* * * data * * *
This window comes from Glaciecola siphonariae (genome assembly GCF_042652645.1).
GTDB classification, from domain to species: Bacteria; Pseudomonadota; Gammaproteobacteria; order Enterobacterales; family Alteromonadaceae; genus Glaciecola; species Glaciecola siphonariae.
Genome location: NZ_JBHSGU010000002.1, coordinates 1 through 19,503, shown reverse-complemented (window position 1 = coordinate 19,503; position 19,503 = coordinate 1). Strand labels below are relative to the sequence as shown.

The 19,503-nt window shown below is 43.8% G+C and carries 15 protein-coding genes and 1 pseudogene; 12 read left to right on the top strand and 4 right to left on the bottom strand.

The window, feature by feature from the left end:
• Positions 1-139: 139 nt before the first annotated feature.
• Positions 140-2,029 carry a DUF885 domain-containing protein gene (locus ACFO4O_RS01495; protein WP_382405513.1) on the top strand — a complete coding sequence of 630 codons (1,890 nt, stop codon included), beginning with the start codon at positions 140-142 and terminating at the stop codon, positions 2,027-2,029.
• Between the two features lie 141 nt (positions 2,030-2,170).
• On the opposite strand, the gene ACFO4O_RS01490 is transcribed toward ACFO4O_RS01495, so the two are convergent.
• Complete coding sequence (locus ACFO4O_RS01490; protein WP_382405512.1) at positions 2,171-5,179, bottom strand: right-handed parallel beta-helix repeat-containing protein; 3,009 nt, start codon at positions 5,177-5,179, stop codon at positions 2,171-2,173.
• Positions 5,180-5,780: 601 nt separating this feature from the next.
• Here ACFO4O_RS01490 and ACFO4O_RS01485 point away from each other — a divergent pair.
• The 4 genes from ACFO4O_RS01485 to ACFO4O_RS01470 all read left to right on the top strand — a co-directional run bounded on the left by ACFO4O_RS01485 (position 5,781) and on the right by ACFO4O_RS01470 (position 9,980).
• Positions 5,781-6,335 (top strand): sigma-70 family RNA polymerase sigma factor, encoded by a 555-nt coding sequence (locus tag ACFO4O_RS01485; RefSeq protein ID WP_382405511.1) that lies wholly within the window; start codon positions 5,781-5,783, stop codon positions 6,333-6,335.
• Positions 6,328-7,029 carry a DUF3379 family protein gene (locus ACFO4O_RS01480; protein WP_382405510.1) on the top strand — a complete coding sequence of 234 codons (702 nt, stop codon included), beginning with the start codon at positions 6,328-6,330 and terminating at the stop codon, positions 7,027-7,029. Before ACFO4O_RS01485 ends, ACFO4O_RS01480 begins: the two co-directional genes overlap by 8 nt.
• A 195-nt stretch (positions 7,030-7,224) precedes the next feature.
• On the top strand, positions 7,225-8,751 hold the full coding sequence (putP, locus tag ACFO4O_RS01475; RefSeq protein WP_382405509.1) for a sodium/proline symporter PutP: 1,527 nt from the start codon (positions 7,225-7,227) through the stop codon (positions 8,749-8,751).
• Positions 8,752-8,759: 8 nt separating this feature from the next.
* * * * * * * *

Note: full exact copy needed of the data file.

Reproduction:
This window comes from Glaciecola siphonariae (genome assembly GCF_042652645.1).
GTDB classification, from domain to species: Bacteria; Pseudomonadota; Gammaproteobacteria; order Enterobacterales; family Alteromonadaceae; genus Glaciecola; species Glaciecola siphonariae.
Genome location: NZ_JBHSGU010000002.1, coordinates 1 through 19,503, shown reverse-complemented (window position 1 = coordinate 19,503; position 19,503 = coordinate 1). Strand labels below are relative to the sequence as shown.

The 19,503-nt window shown below is 43.8% G+C and carries 15 protein-coding genes and 1 pseudogene; 12 read left to right on the top strand and 4 right to left on the bottom strand.

The window, feature by feature from the left end:
• Positions 1-139: 139 nt before the first annotated feature.
• Positions 140-2,029 carry a DUF885 domain-containing protein gene (locus ACFO4O_RS01495; protein WP_382405513.1) on the top strand — a complete coding sequence of 630 codons (1,890 nt, stop codon included), beginning with the start codon at positions 140-142 and terminating at the stop codon, positions 2,027-2,029.
• Between the two features lie 141 nt (positions 2,030-2,170).
• On the opposite strand, the gene ACFO4O_RS01490 is transcribed toward ACFO4O_RS01495, so the two are convergent.
• Complete coding sequence (locus ACFO4O_RS01490; protein WP_382405512.1) at positions 2,171-5,179, bottom strand: right-handed parallel beta-helix repeat-containing protein; 3,009 nt, start codon at positions 5,177-5,179, stop codon at positions 2,171-2,173.
• Positions 5,180-5,780: 601 nt separating this feature from the next.
• Here ACFO4O_RS01490 and ACFO4O_RS01485 point away from each other — a divergent pair.
• The 4 genes from ACFO4O_RS01485 to ACFO4O_RS01470 all read left to right on the top strand — a co-directional run bounded on the left by ACFO4O_RS01485 (position 5,781) and on the right by ACFO4O_RS01470 (position 9,980).
• Positions 5,781-6,335 (top strand): sigma-70 family RNA polymerase sigma factor, encoded by a 555-nt coding sequence (locus tag ACFO4O_RS01485; RefSeq protein ID WP_382405511.1) that lies wholly within the window; start codon positions 5,781-5,783, stop codon positions 6,333-6,335.
• Positions 6,328-7,029 carry a DUF3379 family protein gene (locus ACFO4O_RS01480; protein WP_382405510.1) on the top strand — a complete coding sequence of 234 codons (702 nt, stop codon included), beginning with the start codon at positions 6,328-6,330 and terminating at the stop codon, positions 7,027-7,029. Before ACFO4O_RS01485 ends, ACFO4O_RS01480 begins: the two co-directional genes overlap by 8 nt.
• A 195-nt stretch (positions 7,030-7,224) precedes the next feature.
• On the top strand, positions 7,225-8,751 hold the full coding sequence (putP, locus tag ACFO4O_RS01475; RefSeq protein WP_382405509.1) for a sodium/proline symporter PutP: 1,527 nt from the start codon (positions 7,225-7,227) through the stop codon (positions 8,749-8,751).
• Positions 8,752-8,759: 8 nt separating this feature from the next.